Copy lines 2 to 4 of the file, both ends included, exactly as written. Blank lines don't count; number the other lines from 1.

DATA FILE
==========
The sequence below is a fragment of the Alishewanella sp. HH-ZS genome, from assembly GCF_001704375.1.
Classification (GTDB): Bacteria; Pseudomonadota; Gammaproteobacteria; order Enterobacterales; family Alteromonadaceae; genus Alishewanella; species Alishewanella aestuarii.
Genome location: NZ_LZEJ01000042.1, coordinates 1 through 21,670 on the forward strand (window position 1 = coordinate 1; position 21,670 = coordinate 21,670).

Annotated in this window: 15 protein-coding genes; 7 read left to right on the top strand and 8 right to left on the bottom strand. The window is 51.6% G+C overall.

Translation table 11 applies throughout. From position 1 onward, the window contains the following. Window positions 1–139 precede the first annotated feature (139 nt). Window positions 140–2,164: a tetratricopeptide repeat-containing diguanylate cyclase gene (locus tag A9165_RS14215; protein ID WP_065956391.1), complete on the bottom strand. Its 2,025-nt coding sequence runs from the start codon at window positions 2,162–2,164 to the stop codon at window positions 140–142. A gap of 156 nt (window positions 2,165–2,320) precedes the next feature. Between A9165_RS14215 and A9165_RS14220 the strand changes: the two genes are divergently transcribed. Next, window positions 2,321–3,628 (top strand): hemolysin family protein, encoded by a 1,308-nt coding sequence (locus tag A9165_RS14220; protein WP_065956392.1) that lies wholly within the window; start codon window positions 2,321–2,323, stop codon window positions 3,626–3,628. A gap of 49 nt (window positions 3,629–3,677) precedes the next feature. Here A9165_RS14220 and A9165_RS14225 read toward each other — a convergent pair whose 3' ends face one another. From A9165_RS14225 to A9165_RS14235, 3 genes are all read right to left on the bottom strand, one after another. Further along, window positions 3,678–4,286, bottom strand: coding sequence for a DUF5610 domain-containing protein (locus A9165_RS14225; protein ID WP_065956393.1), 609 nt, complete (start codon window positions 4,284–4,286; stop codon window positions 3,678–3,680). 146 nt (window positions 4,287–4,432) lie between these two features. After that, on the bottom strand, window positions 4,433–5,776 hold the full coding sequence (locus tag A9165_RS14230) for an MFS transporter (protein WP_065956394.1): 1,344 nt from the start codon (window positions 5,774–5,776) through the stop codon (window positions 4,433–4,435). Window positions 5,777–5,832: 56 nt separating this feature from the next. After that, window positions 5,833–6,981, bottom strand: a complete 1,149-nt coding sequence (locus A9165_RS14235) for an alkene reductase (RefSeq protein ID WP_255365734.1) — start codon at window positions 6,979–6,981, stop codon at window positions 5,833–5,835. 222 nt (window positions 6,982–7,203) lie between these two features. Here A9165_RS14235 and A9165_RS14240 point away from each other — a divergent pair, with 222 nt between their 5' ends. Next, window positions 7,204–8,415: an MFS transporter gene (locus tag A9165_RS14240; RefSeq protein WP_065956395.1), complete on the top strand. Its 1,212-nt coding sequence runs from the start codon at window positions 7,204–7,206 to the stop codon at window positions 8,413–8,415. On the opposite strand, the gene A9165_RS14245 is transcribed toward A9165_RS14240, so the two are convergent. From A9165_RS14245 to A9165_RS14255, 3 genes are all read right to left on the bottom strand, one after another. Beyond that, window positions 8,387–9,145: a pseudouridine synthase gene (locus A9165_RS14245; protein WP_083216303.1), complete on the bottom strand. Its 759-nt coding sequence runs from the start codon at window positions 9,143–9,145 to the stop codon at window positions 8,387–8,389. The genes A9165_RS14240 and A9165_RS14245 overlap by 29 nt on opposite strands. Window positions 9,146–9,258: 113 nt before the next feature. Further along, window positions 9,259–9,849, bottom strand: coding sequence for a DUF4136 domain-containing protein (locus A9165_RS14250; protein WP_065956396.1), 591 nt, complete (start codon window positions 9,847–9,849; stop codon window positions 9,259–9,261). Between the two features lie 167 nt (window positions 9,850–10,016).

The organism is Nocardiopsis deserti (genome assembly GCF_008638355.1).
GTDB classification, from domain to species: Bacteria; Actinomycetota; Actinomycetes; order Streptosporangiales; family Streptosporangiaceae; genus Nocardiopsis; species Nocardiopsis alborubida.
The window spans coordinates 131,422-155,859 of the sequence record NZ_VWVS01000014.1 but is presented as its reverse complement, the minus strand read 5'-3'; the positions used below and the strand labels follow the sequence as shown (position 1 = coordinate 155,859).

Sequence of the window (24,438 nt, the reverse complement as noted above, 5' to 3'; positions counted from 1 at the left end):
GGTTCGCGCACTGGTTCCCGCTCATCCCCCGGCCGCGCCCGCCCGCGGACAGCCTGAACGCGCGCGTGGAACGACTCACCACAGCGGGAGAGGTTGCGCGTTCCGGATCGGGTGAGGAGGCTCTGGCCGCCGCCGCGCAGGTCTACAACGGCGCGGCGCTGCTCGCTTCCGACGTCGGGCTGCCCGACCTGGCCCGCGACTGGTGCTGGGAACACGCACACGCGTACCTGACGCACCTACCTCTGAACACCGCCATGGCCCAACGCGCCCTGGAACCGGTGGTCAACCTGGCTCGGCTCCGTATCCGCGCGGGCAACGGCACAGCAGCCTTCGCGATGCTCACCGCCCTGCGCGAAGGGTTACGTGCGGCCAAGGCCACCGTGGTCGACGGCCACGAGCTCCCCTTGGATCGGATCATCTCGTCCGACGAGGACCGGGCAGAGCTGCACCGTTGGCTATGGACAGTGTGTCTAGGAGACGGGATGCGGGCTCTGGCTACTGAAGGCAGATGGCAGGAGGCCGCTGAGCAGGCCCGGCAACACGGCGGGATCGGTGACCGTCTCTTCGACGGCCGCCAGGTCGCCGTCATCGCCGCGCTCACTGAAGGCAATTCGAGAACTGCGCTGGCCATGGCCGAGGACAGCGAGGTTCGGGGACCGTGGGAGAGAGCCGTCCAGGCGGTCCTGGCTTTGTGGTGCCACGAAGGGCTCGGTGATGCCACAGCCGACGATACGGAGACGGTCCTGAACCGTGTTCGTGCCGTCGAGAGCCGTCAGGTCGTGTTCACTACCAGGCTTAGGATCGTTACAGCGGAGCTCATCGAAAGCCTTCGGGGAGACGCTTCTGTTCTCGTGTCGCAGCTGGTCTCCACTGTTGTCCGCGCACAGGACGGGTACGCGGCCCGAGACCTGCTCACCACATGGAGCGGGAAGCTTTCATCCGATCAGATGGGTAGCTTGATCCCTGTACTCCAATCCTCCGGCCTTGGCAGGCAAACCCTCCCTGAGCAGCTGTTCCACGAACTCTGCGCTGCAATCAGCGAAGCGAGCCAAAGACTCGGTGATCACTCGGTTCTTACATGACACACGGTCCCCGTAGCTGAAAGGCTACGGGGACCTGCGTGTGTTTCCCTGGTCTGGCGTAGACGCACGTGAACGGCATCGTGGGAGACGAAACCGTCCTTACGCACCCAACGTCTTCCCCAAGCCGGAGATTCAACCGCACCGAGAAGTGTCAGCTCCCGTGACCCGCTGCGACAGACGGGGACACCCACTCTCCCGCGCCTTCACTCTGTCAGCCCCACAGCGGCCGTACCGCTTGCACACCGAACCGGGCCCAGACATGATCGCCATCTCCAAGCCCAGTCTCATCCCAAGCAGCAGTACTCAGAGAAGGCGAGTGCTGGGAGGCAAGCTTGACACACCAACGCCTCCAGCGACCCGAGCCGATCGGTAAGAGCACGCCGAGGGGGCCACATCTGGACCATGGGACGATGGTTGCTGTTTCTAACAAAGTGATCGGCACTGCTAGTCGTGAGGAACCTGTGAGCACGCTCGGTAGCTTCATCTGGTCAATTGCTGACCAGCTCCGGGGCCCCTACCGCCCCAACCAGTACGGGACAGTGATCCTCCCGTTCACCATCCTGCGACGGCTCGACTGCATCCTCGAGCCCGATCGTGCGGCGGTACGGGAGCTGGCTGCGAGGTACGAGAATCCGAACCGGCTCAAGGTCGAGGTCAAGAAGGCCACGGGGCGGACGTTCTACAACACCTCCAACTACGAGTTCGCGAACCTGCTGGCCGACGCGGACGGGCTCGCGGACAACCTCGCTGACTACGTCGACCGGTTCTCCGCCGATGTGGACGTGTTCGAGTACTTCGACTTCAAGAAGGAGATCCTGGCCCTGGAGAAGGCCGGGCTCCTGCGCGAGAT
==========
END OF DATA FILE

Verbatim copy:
Classification (GTDB): Bacteria; Pseudomonadota; Gammaproteobacteria; order Enterobacterales; family Alteromonadaceae; genus Alishewanella; species Alishewanella aestuarii.
Genome location: NZ_LZEJ01000042.1, coordinates 1 through 21,670 on the forward strand (window position 1 = coordinate 1; position 21,670 = coordinate 21,670).

Annotated in this window: 15 protein-coding genes; 7 read left to right on the top strand and 8 right to left on the bottom strand. The window is 51.6% G+C overall.